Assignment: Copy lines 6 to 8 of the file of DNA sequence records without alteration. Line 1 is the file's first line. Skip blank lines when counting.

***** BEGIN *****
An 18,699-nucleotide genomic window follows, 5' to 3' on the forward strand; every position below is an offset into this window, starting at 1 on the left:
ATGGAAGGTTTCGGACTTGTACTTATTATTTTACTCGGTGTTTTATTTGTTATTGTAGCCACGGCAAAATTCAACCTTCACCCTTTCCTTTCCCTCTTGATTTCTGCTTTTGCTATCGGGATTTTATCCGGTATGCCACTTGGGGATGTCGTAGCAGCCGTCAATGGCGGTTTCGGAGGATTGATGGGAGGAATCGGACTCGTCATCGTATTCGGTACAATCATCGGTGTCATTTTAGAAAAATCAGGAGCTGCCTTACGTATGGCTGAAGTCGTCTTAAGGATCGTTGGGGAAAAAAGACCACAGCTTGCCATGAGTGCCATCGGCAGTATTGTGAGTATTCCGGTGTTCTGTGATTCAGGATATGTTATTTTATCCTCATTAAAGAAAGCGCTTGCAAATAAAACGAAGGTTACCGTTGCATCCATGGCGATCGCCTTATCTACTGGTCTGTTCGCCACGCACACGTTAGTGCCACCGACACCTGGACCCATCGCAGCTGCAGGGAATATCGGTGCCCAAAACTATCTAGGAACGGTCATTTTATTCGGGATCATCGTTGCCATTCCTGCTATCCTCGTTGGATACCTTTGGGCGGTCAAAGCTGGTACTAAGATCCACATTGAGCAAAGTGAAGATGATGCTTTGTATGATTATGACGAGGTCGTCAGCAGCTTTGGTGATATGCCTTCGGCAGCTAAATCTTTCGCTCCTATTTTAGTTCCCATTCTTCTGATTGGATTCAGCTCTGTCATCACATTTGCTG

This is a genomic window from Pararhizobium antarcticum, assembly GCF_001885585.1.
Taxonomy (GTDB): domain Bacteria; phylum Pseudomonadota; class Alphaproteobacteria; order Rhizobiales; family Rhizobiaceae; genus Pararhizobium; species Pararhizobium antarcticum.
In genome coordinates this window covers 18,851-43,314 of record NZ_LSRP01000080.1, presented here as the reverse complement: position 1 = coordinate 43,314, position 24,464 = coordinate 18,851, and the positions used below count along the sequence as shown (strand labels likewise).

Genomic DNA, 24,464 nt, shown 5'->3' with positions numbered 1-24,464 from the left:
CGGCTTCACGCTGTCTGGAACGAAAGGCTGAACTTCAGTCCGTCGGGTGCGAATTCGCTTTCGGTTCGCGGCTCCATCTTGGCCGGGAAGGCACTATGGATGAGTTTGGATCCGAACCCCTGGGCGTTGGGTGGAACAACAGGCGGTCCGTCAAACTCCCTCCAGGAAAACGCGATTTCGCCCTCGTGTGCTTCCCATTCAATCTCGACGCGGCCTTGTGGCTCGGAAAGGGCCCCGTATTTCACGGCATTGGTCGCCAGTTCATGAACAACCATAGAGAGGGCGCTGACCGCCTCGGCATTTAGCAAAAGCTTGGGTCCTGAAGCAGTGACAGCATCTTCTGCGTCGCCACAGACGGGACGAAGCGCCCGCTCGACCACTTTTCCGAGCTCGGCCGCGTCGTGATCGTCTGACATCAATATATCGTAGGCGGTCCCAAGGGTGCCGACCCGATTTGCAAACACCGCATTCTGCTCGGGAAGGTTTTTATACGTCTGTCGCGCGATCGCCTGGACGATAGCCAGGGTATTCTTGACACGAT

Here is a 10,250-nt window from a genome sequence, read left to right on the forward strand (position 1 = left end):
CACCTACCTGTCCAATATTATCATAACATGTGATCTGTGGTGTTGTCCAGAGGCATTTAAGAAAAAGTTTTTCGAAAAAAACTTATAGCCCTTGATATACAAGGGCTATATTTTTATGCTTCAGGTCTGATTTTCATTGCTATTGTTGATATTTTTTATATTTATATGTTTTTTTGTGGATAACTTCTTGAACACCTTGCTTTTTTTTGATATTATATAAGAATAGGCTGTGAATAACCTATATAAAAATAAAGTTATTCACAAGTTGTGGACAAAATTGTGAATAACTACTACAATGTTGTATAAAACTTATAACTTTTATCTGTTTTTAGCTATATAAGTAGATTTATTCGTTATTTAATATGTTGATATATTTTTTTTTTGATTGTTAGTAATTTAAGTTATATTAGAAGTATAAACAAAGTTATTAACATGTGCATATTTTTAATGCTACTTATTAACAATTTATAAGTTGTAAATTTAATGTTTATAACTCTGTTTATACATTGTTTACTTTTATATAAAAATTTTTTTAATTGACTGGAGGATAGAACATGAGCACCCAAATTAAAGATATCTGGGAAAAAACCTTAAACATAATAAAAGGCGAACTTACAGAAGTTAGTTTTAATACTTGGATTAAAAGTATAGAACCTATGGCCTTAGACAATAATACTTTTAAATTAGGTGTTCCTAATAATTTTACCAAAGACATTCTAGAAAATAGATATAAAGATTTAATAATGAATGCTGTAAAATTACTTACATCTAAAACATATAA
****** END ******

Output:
Genomic DNA, 24,464 nt, shown 5'->3' with positions numbered 1-24,464 from the left:
CGGCTTCACGCTGTCTGGAACGAAAGGCTGAACTTCAGTCCGTCGGGTGCGAATTCGCTTTCGGTTCGCGGCTCCATCTTGGCCGGGAAGGCACTATGGATGAGTTTGGATCCGAACCCCTGGGCGTTGGGTGGAACAACAGGCGGTCCGTCAAACTCCCTCCAGGAAAACGCGATTTCGCCCTCGTGTGCTTCCCATTCAATCTCGACGCGGCCTTGTGGCTCGGAAAGGGCCCCGTATTTCACGGCATTGGTCGCCAGTTCATGAACAACCATAGAGAGGGCGCTGACCGCCTCGGCATTTAGCAAAAGCTTGGGTCCTGAAGCAGTGACAGCATCTTCTGCGTCGCCACAGACGGGACGAAGCGCCCGCTCGACCACTTTTCCGAGCTCGGCCGCGTCGTGATCGTCTGACATCAATATATCGTAGGCGGTCCCAAGGGTGCCGACCCGATTTGCAAACACCGCATTCTGCTCGGGAAGGTTTTTATACGTCTGTCGCGCGATCGCCTGGACGATAGCCAGGGTATTCTTGACACGAT

Here is a 10,250-nt window from a genome sequence, read left to right on the forward strand (position 1 = left end):